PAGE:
Along with a quarterly earnings report that the market didn't exactly like, Whole Foods Market (NASDAQ:WFMI) announced some changes to its pay structure for executives. All in all, it's an interesting example of how Whole Foods may sometimes have to be like everybody else -- and how ultimately, it's so often not.

Whole Foods Market's salary caps for executives are well known. The company said it's raising its salary cap for executives to 19 times the average employee's salary, from 14 times, for a cap at $608,000 (not including stock options and other employee benefits). This is the first hike in salary cap since 2000, and the company said that it is to help it remain competitive in retaining its executive team. When I wrote about Whole Foods' most recent earnings, I acknowledged that with competition mounting from everybody from Trader Joe's to Wal-Mart (NYSE:WMT), it would certainly make sense that other grocers would have a mind to try to pilfer executives from Whole Foods.

Of course, Whole Foods' policy is still pretty employee friendly, considering the fact that executives often make many times that of their average employees -- not to mention CEOs. In fact, in 2005, the average CEO pay was $10 million to $15 million (last spring, I wrote about the idea of insane CEO pay).

Speaking of CEOs, though, Whole Foods also announced that CEO and founder John Mackey's annual salary will only be $1 starting in January. Mackey said that he has reached a point in his life where he'd rather not work for money and would rather work "simply for the joy of the work itself and to better answer the call to service that I feel so clearly in my own heart."

Mackey wouldn't be the first CEO in recent years to take $1 in pay. Other high-profile examples include Google's (NASDAQ:GOOG) CEO and co-founders, Yahoo!'s (NASDAQ:YHOO) Terry Semel, and Apple's (NASDAQ:AAPL) Steve Jobs. Of course, the $1 salary stunt is a bit deceiving. (And some Fools have made no bones about that fact -- one Fool thinks Apple's pretty rotten given the recent options scandal.) These guys still receive stock options and equity compensation, and it's no secret that these folks usually make millions through stock sales.

There's no doubt John Mackey has made some serious fun money off Whole Foods regardless of modest base salary -- as of the latest proxy statement, Mackey may have only owned 1% of the company's shares, but at the stock's current price, beaten down as it may be, they're worth about $29 million. (Last December he sold 13,498 shares for a cool $2 million, for example, so suffice it to say there's little reason to worry that he'll be Dumpster diving outside Whole Foods stores anytime soon.)

Stock options grants is where Whole Foods' announcement gets more unusual, though. (Keep in mind, too, Whole Foods also grants the lion's share of its stock options to employees other than the management team.) Starting in January, any stock options Mackey would have been eligible to receive will be directed to the company's two charitable foundations, The Whole Planet Foundation and The Animal Compassion Fund. And given Mackey's decision to forego salary, the Board has decided to direct $100,000 per year to a new fund, The Global Team Emergency Fund, which is meant to help the company's team members when disaster strikes.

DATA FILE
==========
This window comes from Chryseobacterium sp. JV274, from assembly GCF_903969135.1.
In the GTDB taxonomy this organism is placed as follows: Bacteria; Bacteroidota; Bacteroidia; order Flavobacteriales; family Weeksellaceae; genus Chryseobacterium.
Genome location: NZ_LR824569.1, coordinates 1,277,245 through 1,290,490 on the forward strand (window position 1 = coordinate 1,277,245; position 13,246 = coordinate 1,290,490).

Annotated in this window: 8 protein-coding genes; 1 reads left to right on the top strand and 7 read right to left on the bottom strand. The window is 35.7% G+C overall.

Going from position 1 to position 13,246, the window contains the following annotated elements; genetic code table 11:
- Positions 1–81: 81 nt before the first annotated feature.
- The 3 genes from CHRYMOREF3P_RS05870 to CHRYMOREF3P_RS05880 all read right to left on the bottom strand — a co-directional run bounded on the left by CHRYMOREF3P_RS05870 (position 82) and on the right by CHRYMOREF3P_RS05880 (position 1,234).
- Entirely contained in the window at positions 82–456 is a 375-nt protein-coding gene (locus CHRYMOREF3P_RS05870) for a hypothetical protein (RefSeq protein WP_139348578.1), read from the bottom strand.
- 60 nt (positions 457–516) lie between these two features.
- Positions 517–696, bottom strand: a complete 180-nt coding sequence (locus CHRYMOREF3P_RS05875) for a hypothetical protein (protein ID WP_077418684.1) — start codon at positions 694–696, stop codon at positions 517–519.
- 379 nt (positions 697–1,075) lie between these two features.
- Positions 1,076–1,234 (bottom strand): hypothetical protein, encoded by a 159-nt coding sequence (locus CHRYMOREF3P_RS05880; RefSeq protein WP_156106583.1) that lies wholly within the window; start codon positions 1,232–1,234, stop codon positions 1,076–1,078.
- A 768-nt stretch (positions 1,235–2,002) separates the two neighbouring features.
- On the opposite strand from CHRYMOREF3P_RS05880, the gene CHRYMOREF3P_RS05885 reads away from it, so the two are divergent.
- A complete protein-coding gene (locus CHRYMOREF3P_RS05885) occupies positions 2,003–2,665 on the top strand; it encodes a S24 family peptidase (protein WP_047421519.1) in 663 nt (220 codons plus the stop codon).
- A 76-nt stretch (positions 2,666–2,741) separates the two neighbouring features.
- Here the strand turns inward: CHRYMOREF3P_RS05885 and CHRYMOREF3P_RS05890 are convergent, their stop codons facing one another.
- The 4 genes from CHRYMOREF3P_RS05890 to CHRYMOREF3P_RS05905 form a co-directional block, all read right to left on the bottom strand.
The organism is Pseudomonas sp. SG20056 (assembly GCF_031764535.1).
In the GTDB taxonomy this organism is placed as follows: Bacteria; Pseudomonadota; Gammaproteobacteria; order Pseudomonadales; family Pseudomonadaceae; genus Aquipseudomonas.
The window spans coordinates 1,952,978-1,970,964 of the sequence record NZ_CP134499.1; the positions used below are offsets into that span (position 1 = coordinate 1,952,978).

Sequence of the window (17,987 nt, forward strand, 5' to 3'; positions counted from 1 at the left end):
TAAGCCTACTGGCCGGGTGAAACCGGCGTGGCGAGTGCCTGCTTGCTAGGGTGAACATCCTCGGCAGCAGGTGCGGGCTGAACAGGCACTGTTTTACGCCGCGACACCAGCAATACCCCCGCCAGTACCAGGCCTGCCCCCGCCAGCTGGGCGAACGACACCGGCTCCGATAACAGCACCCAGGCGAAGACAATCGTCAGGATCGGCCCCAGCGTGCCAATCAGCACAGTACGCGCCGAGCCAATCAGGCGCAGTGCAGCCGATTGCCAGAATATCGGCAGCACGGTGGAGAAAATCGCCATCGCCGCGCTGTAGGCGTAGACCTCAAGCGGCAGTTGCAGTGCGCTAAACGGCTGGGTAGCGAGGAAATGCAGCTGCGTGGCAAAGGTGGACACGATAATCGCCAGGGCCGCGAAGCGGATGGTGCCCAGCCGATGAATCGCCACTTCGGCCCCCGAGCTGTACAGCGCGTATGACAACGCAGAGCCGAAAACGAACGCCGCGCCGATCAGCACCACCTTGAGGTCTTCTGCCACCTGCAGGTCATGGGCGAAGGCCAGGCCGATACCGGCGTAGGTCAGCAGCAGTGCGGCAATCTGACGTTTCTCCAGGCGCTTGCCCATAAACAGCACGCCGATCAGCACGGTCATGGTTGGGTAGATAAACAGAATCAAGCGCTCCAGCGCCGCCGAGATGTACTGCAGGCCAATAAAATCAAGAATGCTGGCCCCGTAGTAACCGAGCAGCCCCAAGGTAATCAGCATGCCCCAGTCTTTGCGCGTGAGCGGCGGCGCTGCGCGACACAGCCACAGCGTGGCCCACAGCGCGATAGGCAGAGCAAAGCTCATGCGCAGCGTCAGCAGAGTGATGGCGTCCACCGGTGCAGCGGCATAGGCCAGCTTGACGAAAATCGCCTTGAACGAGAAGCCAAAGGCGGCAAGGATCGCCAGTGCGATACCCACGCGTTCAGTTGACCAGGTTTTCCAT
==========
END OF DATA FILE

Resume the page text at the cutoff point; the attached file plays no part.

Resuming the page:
Working for the joy of it may sound to some like crazy talk when it comes to leading an aggressive and competitive company. (Although maybe similar motivations are becoming less unusual -- Craig Newmark of craigslist recently scoffed at the idea of a pricey buyout.) However, one thing that I find appealing about Whole Foods Market is that John Mackey is not just some guy the company found to lead the company -- he's the guy who has had a large hand in architecting the company and seems to have real passion for the business and how it can both excel financially and do good in the world. His path often seems to diverge from that of most CEOs, but this wouldn't be the first time this innovative company broke with tradition.

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Whole Foods and Yahoo! are Motley Fool Stock Advisor recommendations. Wal-Mart is a Motley Fool Inside Value pick.

Alyce Lomax does not own shares of any of the companies mentioned. She is currently ranked 2,135 out of 12,492 in CAPS.

This article represents the opinion of the writer, who may disagree with the “official” recommendation position of a Motley Fool premium advisory service. We’re motley! Questioning an investing thesis -- even one of our own -- helps us all think critically about investing and make decisions that help us become smarter, happier, and richer.